ISRI learns of Indonesia’s plans to severely restrict prohibitives in recovered fiber imports
Preinspection companies have been directed to use a 0.5 percent prohibitives tolerance on recovered paper imports.

ISRI learns of Indonesia’s plans to severely restrict prohibitives in recovered fiber imports

Despite a plan to use ISRI specifications, the country has directed preshipment inspection companies to use a 0.5 percent prohibitives tolerance.

August 15, 2019

The Institute of Scrap Recycling Industries (ISRI), Washington, has alerted its members that Indonesia has revised its Recovered Import Paper Standard.

ISRI says the Indonesian government has directed preshipment inspection companies to inspect materials for a 0.5 percent prohibitives tolerance, adding, “Although we have not yet seen the government's official policy, preshipment inspection companies are informing their customers of this requirement.”

The association says imported recovered paper provides about 50 percent of the raw material needs of Indonesia's eight paper mills and more than 60 paper companies. However, the Indonesian government introduced tighter preshipment inspection requirements in June. While incoming shipments of recovered fiber had been inspected according to the former regime, they were said to be noncompliant upon arrival at the country’s ports in June, ISRI says. This situation led the country’s Ministry of Environment & Forests to ban mixed paper imports and to develop import requirements for other grades of recovered fiber.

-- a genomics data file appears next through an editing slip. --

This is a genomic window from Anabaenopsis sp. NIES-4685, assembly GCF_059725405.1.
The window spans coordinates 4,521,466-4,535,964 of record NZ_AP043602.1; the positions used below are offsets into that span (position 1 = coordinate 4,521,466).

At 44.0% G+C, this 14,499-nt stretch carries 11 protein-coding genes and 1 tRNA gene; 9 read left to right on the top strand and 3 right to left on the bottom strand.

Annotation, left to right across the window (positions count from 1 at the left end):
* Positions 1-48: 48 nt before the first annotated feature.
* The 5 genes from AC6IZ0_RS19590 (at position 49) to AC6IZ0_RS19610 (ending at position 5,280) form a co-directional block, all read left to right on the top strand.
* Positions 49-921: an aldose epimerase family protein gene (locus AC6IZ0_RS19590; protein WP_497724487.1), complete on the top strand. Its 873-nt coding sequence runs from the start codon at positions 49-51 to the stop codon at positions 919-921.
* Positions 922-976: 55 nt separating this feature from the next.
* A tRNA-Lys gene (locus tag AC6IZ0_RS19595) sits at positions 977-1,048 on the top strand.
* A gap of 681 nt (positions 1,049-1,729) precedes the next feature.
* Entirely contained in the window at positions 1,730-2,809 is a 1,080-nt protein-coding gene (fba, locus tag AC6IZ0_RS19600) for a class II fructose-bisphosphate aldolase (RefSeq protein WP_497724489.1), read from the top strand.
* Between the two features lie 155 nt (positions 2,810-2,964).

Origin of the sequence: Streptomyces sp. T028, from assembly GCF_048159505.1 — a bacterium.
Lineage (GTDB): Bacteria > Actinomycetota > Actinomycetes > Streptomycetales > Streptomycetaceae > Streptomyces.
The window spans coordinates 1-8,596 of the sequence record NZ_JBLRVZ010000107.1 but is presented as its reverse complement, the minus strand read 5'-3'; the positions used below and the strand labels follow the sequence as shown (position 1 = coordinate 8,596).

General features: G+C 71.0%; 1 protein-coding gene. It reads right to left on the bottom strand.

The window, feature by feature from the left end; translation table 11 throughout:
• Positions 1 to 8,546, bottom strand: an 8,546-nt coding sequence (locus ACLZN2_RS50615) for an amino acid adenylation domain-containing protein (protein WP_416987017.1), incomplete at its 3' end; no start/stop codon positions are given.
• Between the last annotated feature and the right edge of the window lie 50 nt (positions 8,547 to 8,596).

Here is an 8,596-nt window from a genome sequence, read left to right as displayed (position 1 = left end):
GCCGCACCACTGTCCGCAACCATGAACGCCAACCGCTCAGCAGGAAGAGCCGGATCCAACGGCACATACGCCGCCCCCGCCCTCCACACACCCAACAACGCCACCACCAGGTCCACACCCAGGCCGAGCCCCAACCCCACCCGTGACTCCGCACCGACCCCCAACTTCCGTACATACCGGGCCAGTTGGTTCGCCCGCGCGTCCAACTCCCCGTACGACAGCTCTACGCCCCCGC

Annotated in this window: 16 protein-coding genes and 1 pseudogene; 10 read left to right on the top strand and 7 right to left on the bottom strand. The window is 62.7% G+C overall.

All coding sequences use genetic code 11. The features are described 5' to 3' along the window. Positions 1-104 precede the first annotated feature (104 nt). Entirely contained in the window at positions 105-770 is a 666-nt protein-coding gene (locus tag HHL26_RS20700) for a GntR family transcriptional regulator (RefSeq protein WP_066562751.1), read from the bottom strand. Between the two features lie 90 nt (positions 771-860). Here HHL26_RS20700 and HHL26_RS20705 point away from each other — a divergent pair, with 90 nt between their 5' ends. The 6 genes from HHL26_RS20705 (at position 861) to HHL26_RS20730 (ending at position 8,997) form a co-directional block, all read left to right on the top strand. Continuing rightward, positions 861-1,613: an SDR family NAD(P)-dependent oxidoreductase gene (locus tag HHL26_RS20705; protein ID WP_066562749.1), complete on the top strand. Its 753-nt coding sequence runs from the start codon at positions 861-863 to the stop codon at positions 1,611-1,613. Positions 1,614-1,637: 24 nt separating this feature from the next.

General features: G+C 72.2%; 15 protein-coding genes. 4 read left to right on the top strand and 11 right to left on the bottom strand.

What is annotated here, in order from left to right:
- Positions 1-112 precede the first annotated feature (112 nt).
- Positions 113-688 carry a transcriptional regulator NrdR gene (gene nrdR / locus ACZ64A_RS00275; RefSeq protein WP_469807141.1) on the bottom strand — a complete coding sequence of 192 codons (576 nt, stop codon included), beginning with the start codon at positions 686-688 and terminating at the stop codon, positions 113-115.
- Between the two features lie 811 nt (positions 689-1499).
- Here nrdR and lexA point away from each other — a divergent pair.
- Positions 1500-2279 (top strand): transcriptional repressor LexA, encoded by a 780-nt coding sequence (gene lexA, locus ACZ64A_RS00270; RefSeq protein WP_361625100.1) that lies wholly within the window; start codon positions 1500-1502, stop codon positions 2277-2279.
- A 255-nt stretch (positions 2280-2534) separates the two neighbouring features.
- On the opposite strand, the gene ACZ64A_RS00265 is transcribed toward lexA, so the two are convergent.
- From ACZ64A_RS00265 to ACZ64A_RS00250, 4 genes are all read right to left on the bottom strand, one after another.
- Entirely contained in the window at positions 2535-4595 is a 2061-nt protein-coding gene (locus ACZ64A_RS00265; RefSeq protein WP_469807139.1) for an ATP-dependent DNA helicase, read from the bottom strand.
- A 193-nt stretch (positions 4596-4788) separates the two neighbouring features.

Later in June, the Indonesian government announced that it planned to use ISRI specifications for recovered paper imports, which set a standard of 1 to 2 percent for prohibitives and 3 to 4 percent for outthrows.

“ISRI has been working closely with the government and inspection companies to enhance their understanding of the ISRI specifications, which has led to the government approving imports that meet the ISRI Specifications for outthrows,” the association states. “When ISRI visited Indonesia in early July, we were told the government was concerned about the ISRI specifications for prohibitives given the country's poor waste management infrastructure.”

The association says it is in contact with the country’s authorities “to encourage a final import policy that is based on the ISRI specifications, which are based on the market.”

ISRI says it is coordinating its efforts with those of The Recycling Association in the United Kingdom, which also sent letters to Indonesian officials detailing its concerns about the proposed import standards.

“Our two associations are looking to jointly visit Indonesia in September to continue technical discussions with the government,” ISRI adds.